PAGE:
Gone are the days when embarking on a cruise almost guaranteed coming home a few kilos heavier and a little worse for wear after overindulging at the bars and buffets. Today, many travellers are choosing to combine their love of cruising with some more healthy pursuits.
Welcome to the fast-growing sector of wellness cruising. Whether the goal is better health, weight control, getting fit or de-stressing with some pampering, a cruise can be a good way to achieve it.
There’s a wide range of itineraries to choose from. Take a spa cruise, a yoga voyage or, for those who believe in the adage no pain, no gain, sign up for a boot camp afloat.
Australians’ growing interest in healthy cruising is in line with the global rise of wellness tourism. Figures from the Global Wellness Tourism Economy Report show that $1 in every $7 spent on tourism goes on wellness pursuits. The study estimated that this category will grow by 10 per cent a year to reach $900 billion by 2017 – up from $597 billion in 2013.
Australians who holiday in Bali in Indonesia and Phuket in Thailand have a strong emphasis on health and wellness. These experiences are now replicated on domestic holidays as we embrace wellness retreats and destinations with day spas, according to Euromonitor research.
“The health and wellbeing industry is booming as travellers, including cruise passengers, seek ways to stay healthy while exploring,’’ says Karen Christiansen, Silversea’s general manager Australasia.
And it seems health is more important to Australian cruisers than their American counterparts. According to Carnival Cruises vice president Jennifer Vandekreeke, the line’s chefs make desserts with 30 per cent less sugar for Australian cruises compared to American voyages.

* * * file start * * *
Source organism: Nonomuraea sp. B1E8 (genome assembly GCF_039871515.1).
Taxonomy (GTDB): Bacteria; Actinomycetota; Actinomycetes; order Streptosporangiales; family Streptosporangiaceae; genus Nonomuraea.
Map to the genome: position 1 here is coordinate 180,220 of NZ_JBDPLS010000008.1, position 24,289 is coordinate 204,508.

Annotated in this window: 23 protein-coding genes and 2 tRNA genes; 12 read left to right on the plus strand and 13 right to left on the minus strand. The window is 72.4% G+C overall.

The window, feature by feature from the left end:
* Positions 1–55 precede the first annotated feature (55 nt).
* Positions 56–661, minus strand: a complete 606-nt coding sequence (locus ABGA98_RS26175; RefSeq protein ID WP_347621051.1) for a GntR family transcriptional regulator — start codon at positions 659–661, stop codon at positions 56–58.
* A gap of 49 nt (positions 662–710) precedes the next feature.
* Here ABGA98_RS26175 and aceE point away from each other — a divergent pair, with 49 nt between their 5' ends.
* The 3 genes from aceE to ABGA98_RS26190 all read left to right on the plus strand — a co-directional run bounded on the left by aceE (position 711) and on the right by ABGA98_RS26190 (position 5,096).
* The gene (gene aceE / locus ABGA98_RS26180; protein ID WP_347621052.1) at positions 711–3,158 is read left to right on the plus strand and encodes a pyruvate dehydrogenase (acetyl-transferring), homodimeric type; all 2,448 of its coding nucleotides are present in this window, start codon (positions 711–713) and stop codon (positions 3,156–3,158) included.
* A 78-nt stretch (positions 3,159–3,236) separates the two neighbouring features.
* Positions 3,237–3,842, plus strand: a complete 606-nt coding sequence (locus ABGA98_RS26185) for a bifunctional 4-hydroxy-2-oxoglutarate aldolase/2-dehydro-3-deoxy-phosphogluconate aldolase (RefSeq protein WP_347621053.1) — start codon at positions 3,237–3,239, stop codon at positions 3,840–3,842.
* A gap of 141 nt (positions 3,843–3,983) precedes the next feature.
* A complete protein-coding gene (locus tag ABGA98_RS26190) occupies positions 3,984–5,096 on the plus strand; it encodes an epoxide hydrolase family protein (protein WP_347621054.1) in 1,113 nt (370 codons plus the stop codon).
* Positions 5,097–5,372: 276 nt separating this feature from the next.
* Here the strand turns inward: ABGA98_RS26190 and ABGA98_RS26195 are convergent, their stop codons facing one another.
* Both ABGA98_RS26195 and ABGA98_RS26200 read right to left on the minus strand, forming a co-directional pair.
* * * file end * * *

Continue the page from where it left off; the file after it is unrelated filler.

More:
Fitness to the fore
The ship’s gym, once tucked away at the back of the vessel, now takes pride of place, often located close to the ship’s spa sanctuary. Cruise lines have also invested in equipping gyms with the latest cardio exercise machines and many have dedicated areas for fitness classes.
Similarly, onboard spas have come a long way from mere massage rooms. They are professionally run, often by big US brands such as Steiner and Canyon Ranch, with the right ambience and aromatherapy massage oils to give customers a great pampering experience. Those wanting a little extra help can discreetly opt for Botox, dermal fillers or laser treatments.
Botox to body sculpt
On Royal Caribbean’s Legend of the Seas, you can book a cellulite reduction program, pain-management acupuncture or tooth whitening. Those wanting to plump up their skin or smooth some wrinkles around the eyes or forehead can book medi-spa treatments including Botox, Dysport, Perlane and Restylane, which will set them back at least US$800
Princess Cruises has its adults-only Sanctuary haven, where guests can enjoy a massage followed by healthy spa cuisine and refreshments, after a workout at the Lotus Fitness Center. As well as the latest fitness equipment, the gym offers classes, from yoga and pilates to TRX Suspension Training and Body Sculpt Boot Camp, as well as complimentary zumba sessions.
Celebrity Cruises has a whole package with staterooms called AquaClass for those wanting to spend more time being pampered in the AquaSpa.